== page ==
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We meet David Barker, Founder of Techcentre and one of our nominees for the Social Entrepreneur Index 2020.

What does your social enterprise do? Techcentre works in partnership with clients to innovate new social enterprise technology start-ups to tackle issues in society.

What made you start your business up?

Unfortunately, there aren’t enough entrepreneurs focused on using technology to innovate new ways to tackle issues in society. Setting up Techcentre, we can be intentional about the mission to find new ways to tackle societal problems, and then work with social funders and government to innovate new solutions that we then support through the key three phases of prototyping, piloting and scaling up.

How do you measure your impact?

Techcentre’s social impact is measured by the social impact reporting of the social enterprises we help create.

For example, our first three start-ups we helped innovate and create have social impact reporting, including:

- – 3 years helping charities, 712 services delivered to charities, £735,000 estimated value of services provided pro-bono

- – 9 universities live, 4,124 employers promoted 7,000 opportunities to 235,000 students with 25,000 saved to shortlists and 2,000 applications

- – 115 schools signed up, 233 volunteers signed up, 95 volunteers so far delivered enrichment activities for students in schools with ratings of 3.6 out of 4 from volunteers and 3.8 out of 4 from schools on their experiences.

What help did you have to start your social enterprise?

Like many entrepreneur’s, the risk investment capital to-date has come from myself to start the agency. This was important in the early days as I was still shaping what a Social Innovation Agency would look like and this has helped me to pivot quickly. As we start to finalise our unique proposition, and have case studies, we can then start to also look to attract our own investors to start scaling up Techcentre, combined with building our network of investors to invest in our client start-ups.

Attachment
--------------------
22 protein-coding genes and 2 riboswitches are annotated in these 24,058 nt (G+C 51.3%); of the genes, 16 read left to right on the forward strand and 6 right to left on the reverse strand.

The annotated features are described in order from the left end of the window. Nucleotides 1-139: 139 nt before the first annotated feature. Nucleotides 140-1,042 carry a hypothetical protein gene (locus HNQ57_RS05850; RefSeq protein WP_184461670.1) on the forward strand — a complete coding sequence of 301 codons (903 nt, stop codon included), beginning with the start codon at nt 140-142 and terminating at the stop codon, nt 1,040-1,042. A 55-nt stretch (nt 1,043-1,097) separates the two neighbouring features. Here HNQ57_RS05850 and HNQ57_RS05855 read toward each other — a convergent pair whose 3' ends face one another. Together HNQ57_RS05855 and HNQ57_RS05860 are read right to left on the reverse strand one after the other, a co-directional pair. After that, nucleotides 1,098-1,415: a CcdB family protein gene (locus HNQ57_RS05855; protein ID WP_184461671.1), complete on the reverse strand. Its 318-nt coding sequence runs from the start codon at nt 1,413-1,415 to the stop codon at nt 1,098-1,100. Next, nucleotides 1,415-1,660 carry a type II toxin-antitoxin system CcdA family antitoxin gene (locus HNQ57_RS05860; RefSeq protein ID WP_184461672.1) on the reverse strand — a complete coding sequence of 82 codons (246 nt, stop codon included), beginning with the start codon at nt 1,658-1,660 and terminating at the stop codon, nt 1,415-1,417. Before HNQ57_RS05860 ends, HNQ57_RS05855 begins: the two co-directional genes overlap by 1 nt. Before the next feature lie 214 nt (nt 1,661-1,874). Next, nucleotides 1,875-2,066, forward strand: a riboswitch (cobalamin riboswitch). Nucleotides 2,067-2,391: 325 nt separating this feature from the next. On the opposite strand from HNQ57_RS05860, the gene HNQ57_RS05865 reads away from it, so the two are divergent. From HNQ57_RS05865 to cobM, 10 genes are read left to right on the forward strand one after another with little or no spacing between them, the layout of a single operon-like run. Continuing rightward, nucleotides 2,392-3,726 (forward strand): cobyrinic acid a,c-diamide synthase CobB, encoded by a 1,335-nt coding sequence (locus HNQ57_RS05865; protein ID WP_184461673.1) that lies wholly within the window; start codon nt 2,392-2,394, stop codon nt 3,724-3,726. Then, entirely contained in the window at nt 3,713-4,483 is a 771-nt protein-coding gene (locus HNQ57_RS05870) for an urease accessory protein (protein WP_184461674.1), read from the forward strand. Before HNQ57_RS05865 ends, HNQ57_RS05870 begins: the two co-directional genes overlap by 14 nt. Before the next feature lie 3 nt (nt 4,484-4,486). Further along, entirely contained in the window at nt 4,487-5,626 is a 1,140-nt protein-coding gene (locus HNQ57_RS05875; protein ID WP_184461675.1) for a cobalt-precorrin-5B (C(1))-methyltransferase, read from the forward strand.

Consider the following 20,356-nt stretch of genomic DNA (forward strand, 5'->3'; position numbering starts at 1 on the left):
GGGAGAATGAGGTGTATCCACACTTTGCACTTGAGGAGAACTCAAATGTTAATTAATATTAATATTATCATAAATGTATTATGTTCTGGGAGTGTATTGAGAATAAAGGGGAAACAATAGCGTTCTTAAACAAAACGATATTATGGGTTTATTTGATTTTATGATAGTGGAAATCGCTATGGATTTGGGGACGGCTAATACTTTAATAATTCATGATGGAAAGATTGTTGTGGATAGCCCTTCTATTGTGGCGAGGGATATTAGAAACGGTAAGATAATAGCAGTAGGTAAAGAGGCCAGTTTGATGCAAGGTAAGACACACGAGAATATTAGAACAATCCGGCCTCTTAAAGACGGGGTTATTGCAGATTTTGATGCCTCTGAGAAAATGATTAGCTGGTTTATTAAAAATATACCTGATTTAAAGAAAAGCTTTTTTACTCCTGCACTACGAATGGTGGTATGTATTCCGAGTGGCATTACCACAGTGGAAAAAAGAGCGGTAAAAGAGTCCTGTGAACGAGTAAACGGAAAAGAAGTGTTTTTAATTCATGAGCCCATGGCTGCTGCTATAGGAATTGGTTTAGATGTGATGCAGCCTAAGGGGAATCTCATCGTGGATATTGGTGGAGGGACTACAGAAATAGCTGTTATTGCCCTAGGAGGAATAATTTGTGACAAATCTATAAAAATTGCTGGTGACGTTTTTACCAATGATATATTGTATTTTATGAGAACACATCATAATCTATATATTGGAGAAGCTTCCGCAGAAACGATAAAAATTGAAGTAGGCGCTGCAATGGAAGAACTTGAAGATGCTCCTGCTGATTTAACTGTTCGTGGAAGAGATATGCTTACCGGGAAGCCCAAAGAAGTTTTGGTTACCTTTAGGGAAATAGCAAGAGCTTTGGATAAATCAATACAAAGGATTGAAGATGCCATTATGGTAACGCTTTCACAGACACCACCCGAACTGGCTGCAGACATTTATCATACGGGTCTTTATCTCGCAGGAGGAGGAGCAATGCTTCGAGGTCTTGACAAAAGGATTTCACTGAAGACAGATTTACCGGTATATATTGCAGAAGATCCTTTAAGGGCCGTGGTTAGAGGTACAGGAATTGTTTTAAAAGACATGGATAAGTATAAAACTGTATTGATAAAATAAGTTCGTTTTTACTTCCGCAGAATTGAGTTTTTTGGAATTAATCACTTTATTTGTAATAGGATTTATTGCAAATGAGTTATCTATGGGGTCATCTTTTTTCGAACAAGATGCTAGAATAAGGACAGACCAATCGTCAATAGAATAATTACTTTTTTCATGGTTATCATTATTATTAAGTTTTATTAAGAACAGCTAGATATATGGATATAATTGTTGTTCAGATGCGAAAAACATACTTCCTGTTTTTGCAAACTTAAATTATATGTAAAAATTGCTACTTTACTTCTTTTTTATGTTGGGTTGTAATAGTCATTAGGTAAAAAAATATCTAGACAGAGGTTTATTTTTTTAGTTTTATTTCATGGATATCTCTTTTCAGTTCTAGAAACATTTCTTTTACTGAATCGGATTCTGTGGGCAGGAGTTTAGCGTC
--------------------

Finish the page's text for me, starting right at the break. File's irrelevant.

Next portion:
How did you decide on what legal form would work best for your business?

It’s important when defining a legal structure to think about what will be the best vehicle to scale exponentially your social impact. For Techcentre, we are a normal business model as we will require traditional investment capital to scale-up. For our start-ups, we also help choose the correct legal form. For Placer this is a normal business model, but for two others these are charities.

What’s the best thing about being a social entrepreneur?

Being involved in projects that can help improve people’s lives!

What have been the three biggest challenges that you have overcome (or that you’re still working on)?

Financial – it’s not easy using your own money and time to start something, but we are close to being a position where we can attract funding from investors to scale up Techcentre.

Personal – I’m married and it’s not always easy to balance the time and commitment you have to put into start-ups with a personal life. However, I’m thankful my wife understood that before we got married and is very supportive!